Flagler County Sheriff Rick Staly this afternoon confirmed that the amount of money the Flagler County school district lost in a wire-transfer phishing scheme is $719,583, but that “it’s close to 100 percent long gone.”
The district made the payment on Sept. 22. Its fraudulent nature was not detected until Tuesday morning–11 days later, an eternity of comfort for phishing scams to evade controls and make it out of the country.
The school district and its contractor building the $22.6 million expansion at Matanzas High School, for which this was to be a payment, in effect were caught in the sort of Nigerian-Prince phishing scheme innumerable Americans fall prey to by carelessly or inadvertently clicking on the wrong email or making hazardous downloads from the web.
With little hope of recovering the money, the district is exploring different avenues of making up some or all of the money through its insurance carrier or other means. Kristy Gavin, the school board’s attorney, said the district’s bank, its insurer–the North East Florida Education Consortium–and the vendor’s carrier may play a role in the possible recovery, though none of that is certain as policies are being examined to see what is covered by whom. “There’s a lot of moving parts of funding recovery,” Gavin said.
But the Matanzas expansion will not be delayed, Gavin said today, and payments will continue to be made. The project is continuing, with HA Contracting Corp. of Miami-Dade as the general contractor.
The $719,583 payment was for work already accomplished. Design costs aside, the project’s construction phase is to cost $18.75 million, with a 10 percent (or $1.875 million) as contingency, which now could potentially cover some of the lost money.
The Sheriff’s Office released a significantly redacted incident report that fills two-thirds of a single page
It is still not clear who was responsible for making the transaction to a bogus recipient, which was done through what’s called an electronic wire transfer (EFT) through the Automated Clearing House (ACH).
FlaglerLive has learned that the fraudsters somehow managed to spoof impersonate the vendor’s email, but it’s not clear if this was at the vendor’s end or at the district’s end, though from the wording of the incident report, it appears to be at the district’s end. What is clearer is that somehow, somewhere, inadvertance, lax procedures or a combination of the two enabled a relatively common scheme to target an unusually large sum.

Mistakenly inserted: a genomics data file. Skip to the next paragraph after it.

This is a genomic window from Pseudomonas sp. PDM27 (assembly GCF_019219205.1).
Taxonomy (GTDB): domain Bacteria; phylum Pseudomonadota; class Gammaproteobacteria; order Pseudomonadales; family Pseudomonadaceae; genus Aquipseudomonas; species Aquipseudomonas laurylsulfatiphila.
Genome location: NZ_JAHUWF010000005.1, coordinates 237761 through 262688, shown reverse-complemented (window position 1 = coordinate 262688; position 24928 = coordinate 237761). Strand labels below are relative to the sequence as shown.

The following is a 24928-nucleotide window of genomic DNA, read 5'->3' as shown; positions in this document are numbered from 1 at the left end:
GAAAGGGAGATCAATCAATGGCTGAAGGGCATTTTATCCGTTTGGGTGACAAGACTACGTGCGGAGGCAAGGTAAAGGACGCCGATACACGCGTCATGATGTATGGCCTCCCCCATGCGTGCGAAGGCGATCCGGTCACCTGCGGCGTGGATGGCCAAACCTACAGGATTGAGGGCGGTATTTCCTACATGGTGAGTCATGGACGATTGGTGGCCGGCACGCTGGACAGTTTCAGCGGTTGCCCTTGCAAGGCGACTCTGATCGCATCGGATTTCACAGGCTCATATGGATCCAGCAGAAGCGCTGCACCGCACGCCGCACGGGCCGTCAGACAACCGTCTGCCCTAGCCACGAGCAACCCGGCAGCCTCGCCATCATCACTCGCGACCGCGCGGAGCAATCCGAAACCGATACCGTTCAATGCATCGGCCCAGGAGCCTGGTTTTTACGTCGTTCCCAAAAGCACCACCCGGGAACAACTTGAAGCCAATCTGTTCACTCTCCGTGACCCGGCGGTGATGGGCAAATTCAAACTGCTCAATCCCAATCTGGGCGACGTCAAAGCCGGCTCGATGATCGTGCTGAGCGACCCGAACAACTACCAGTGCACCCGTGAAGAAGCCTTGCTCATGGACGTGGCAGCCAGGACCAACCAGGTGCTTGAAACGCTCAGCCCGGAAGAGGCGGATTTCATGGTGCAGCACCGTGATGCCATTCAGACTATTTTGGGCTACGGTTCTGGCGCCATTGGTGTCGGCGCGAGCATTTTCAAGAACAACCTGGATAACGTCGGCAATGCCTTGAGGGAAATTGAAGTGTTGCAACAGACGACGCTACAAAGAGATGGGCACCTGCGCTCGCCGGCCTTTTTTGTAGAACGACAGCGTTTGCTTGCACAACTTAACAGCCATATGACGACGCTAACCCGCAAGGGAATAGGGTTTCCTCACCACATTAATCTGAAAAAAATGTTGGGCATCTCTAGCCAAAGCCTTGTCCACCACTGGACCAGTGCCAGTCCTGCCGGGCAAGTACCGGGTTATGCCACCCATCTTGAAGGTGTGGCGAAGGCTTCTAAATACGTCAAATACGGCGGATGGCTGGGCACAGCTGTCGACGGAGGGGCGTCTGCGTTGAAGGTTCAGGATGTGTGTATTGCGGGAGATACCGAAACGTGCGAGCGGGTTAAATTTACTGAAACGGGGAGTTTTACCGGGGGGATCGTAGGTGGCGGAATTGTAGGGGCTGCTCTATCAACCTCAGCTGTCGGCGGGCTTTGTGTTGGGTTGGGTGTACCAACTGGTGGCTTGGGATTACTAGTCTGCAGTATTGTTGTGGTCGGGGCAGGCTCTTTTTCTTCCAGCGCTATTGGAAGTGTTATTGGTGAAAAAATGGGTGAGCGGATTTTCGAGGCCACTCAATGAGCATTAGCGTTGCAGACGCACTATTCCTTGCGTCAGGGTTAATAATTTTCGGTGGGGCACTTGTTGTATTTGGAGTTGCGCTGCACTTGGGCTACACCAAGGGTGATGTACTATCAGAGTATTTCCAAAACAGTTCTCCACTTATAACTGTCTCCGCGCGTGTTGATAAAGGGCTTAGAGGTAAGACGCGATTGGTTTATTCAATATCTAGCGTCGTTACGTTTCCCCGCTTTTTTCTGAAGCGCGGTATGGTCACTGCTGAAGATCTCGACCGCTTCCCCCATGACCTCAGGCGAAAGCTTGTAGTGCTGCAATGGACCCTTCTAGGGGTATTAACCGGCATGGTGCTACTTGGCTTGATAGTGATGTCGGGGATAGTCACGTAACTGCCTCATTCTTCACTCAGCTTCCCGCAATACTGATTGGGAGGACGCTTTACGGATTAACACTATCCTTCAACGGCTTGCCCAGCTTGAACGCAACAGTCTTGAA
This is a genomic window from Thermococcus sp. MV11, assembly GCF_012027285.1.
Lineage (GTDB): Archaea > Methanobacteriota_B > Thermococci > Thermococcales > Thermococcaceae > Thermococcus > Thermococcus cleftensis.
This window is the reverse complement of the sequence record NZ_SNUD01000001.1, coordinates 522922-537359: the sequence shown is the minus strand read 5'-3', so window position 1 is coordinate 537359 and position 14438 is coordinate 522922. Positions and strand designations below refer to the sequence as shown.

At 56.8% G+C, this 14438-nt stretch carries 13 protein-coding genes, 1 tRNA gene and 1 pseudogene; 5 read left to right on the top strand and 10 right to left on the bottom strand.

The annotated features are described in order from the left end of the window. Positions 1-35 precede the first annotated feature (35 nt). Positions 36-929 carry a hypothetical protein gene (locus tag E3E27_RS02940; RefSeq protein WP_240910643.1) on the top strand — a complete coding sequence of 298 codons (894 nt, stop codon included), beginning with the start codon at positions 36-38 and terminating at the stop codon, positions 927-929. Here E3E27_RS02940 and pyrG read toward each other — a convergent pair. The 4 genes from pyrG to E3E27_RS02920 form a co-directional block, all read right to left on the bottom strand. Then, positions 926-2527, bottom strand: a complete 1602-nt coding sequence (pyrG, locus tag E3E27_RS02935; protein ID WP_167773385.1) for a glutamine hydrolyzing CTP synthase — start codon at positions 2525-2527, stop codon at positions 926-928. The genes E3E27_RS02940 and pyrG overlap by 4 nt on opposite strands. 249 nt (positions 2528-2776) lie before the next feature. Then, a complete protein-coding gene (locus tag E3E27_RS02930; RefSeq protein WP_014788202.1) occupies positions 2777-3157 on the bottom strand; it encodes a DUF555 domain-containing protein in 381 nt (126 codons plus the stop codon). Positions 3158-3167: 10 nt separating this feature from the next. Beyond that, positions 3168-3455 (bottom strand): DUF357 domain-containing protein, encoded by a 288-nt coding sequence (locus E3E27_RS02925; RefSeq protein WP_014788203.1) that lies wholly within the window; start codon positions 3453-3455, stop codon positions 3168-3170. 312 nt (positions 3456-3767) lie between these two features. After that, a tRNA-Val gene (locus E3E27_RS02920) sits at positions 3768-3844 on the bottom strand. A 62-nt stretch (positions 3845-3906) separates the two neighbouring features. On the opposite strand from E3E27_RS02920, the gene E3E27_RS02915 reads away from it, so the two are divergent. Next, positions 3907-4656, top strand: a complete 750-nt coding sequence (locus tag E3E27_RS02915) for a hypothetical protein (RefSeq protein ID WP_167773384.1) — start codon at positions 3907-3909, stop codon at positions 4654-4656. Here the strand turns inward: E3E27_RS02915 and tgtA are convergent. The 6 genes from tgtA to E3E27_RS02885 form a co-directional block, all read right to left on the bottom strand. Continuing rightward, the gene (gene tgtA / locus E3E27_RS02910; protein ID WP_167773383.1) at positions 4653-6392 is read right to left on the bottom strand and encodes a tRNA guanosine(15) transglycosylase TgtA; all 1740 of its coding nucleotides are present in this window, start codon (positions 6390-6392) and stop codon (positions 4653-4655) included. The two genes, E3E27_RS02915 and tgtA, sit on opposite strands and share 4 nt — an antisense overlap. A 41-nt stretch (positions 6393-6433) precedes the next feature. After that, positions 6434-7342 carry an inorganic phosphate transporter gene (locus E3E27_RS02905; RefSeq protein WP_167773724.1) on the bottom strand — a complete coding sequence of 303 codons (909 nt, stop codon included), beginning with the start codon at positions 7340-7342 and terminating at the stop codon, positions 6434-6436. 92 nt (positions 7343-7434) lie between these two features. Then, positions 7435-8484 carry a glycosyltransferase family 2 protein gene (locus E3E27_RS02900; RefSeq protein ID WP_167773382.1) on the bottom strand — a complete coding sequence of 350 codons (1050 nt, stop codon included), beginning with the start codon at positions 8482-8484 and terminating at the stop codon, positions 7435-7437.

The district’s finance department issued the payment on Sept. 22. On Oct. 2–Monday–the contractor contacted the district and told staffers they had not received “After some communications between Flagler County School personnel and [the contractor] it was determined the Flagler County School District was a victim of fraud and law enforcement was contacted,” the sheriff’s incident report states.
On Tuesday, a very brief, terse statement from the district was issued late in the day to say that the Sheriff’s Office and the FBI were involved. In fact, the sheriff is leading the investigation. Sheriff Rick Staly said today that while there was some contact with federal agencies, they are only on standby if the Sheriff’s Office needs help.
“There’s a ton of work that has to be done,” the sheriff said today after a press conference outside the Sheriff’s Operations Center in mid-afternoon. Other than the more precise sum of the money lost, the press conference summarized what FlaglerLive reported on Tuesday evening.
The sheriff said that while at this point the criminal investigation is taking nothing off the table, there was “no indication” of criminal intent on the district’s side, but he stressed that “it’s unlikely the money will be recovered.” Gavin today again confirmed what a spokesperson had said yesterday: no district personnel has been relieved of duty in any way as a result of the fraud. Internal financial procedures, which have have had their issues well before this incident, are again being examined for.
In late September, Fort Lauderdale lost $1.2 million in a similar scheme as the city was financing a $144 million construction project, a new police station built by Moss Construction. “It wasn’t just an email, like, ‘Hey, this is Moss Construction. Send me $1.2 million,’ It was followed up with full documentation, multiple paperwork,” Fort Lauderdale Mayor Dean Trantalis told a CNN affiliate in the city, which may hint at the method used in Flagler’s case. George Mayo, a resident addressing the Flagler County Commission at its Monday morning meeting, more than a day before the school district’s revelation, alerted the commissioners of the scheme.
The Flagler County School Board met for a three-hour workshop on Tuesday. It did not discuss (and was not yet aware of) the fraud, its focus again more on firing Gavin–one of a small handful of remaining top staffers with deep institutional history of the district–than on finding some stability in a district wracked by a series of upheavals. The three board members who want Gavin fired–Will Furry, Sally Hunt, Christy Chong, the majority that fired the previous superintendent–have not disclosed why they want Gavin fired beyond vague grievances about trust, but somehow seem in agreement that she must and will be.
Even before the board learned of the fraud after the meeting, Superintendent LaShakia Moore, who participated in the three-hour meeting (as Gavin was investigating the fraud elsewhere in the building) was aware that she already had the second major crisis on her hands, on her short watch, just weeks after the controversy of Bunnell Elementary’s segregated assemblies that drew national attention. Moore has yet to sign the contract making her the permanent superintendent. There are no indications that she is eying that closing window as an escape hatch.